Sunday, January 21
Third Sunday after Epiphany
Third Sunday in Ordinary Time Year B
God of the prophets, you call us from evil to serve you. Fulfill in us your commonwealth of justice and joy, that the light of your presence may be revealed to all nations, to the glory of Jesus’ name. Amen.
Now after John was arrested, Jesus came to Galilee, proclaiming the good news of God, and saying, “The time is fulfilled, and the kingdom of God has come near; repent, and believe in the good news.” As Jesus passed along the Sea of Galilee, he saw Simon and his brother Andrew casting a net into the sea–for they were fishermen. And Jesus said to them, “Follow me and I will make you fish for people.” And immediately they left their nets and followed him. As he went a little farther, he saw James son of Zebedee and his brother John, who were in their boat mending the nets. Immediately he called them; and they left their father Zebedee in the boat with the hired men, and followed him.
All readings for this Sunday:
Jonah 3:1-5, 10
1 Corinthians 7:29-31
Questions for reflection:
1. How would you describe the Kingdom of God?
2. How often do you think about your call to follow Jesus? What prompts you to think about it?
3. Why do you think it was so hard for many people (in Jesus’ day and today) to accept the good news Jesus preached?
4. Did your decision to follow Jesus happen at one particular moment, or has it been an ongoing process?
5. Why do you think Mark tells his story with such urgency?
by Kate Matthews
For many years, we held a Bible study on Thursday evenings in the church where I was serving. Most weeks, we explored the lectionary readings for the following Sunday, but once a year we spent our time together reading an entire Gospel (the one for that church year), out loud, from beginning to end, with everyone taking a turn. While I appreciate the lectionary, I found that annual practice immensely helpful for hearing so much that’s missed if the Gospel is read in pieces that are more like episodes in a longer story.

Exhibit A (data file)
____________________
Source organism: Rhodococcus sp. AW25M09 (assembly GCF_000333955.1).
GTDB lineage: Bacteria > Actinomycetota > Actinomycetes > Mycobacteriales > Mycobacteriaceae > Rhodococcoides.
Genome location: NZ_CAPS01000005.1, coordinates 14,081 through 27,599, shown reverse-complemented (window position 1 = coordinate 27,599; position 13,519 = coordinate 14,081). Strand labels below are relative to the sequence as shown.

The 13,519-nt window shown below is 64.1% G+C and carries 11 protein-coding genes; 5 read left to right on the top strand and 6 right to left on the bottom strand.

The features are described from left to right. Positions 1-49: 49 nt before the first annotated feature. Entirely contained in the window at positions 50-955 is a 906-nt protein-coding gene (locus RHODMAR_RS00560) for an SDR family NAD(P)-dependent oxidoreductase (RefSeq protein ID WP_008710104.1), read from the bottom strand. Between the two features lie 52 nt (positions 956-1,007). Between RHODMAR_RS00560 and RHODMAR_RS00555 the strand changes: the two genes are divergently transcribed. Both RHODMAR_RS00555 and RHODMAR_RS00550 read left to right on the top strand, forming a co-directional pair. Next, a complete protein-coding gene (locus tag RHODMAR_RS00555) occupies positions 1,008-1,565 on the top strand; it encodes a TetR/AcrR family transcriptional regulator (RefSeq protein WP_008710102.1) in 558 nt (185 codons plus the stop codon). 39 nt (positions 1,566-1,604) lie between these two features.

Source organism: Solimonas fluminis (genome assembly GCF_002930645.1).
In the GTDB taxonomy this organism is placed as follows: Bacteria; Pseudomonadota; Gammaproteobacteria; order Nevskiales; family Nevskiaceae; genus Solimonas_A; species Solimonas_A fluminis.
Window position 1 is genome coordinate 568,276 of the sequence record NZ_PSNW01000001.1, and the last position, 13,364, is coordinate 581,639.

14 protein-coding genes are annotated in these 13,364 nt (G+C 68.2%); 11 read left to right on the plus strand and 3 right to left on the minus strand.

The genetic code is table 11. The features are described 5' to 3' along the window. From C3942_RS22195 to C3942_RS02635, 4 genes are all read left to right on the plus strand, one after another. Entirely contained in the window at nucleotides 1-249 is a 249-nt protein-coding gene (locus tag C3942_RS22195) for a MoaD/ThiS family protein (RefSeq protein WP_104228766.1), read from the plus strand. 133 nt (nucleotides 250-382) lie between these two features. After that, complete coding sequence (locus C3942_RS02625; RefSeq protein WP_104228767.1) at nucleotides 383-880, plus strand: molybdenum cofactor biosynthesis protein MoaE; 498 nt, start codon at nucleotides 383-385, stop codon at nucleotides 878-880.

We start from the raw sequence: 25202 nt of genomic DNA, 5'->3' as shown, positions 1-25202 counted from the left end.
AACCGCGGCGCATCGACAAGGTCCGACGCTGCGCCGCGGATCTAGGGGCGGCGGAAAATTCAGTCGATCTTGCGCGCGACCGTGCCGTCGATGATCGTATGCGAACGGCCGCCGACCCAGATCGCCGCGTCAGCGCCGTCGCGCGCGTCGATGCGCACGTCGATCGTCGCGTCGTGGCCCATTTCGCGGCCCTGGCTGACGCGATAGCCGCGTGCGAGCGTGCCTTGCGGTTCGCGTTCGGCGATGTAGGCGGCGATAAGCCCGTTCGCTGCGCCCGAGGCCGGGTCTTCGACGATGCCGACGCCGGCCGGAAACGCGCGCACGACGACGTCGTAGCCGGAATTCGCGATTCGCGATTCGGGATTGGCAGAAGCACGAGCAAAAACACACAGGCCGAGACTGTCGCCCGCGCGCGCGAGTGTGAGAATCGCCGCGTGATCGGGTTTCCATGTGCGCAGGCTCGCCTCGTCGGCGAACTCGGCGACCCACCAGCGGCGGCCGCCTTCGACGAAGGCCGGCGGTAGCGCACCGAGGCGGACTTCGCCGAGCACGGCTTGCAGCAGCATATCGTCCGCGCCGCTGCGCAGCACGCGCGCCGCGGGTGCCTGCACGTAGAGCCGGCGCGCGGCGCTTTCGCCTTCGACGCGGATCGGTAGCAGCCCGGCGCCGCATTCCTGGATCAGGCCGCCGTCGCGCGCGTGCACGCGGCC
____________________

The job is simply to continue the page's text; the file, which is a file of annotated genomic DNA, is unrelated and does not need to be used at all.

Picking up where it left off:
As the shortest Gospel, Mark was a good one to begin with, and it works particularly well for a one-sitting reading. I think that’s not just because it’s the shortest, but because of its pace. Read out loud, straight through, Mark’s Gospel conveys a sense of the urgency in the ministry of Jesus. (Also, more than once, our little group actually laughed in surprise at the questions the clueless disciples asked, given all they had seen and experienced, just a few verses or chapters earlier. You miss that in the lectionary approach to reading the Bible. Also, we recognized ourselves all too often in those clueless disciples.)
The gospel as alarm clock
Ted Smith captures the urgency well: “Mark,” he writes, “begins like an alarm clock, persistently declaring the time and demanding some response.” The Gospel takes off, without the beautiful infancy narratives, with no manger, no shepherds, no elderly prophets singing praise to God in the temple as they hold the promised One, a baby, in their arms. Instead, Mark sets the scene with compact accounts of John the Baptist preaching, and Jesus being baptized and then driven into the wilderness (Mark gives the wilderness temptations two verses, while Matthew uses fourteen). At a clipped pace, the Gospel writer simply refers to John’s arrest so he can get on to his main point, the beginning of Jesus’ public ministry. Even at the end of today’s reading, we’re not even halfway through chapter 1!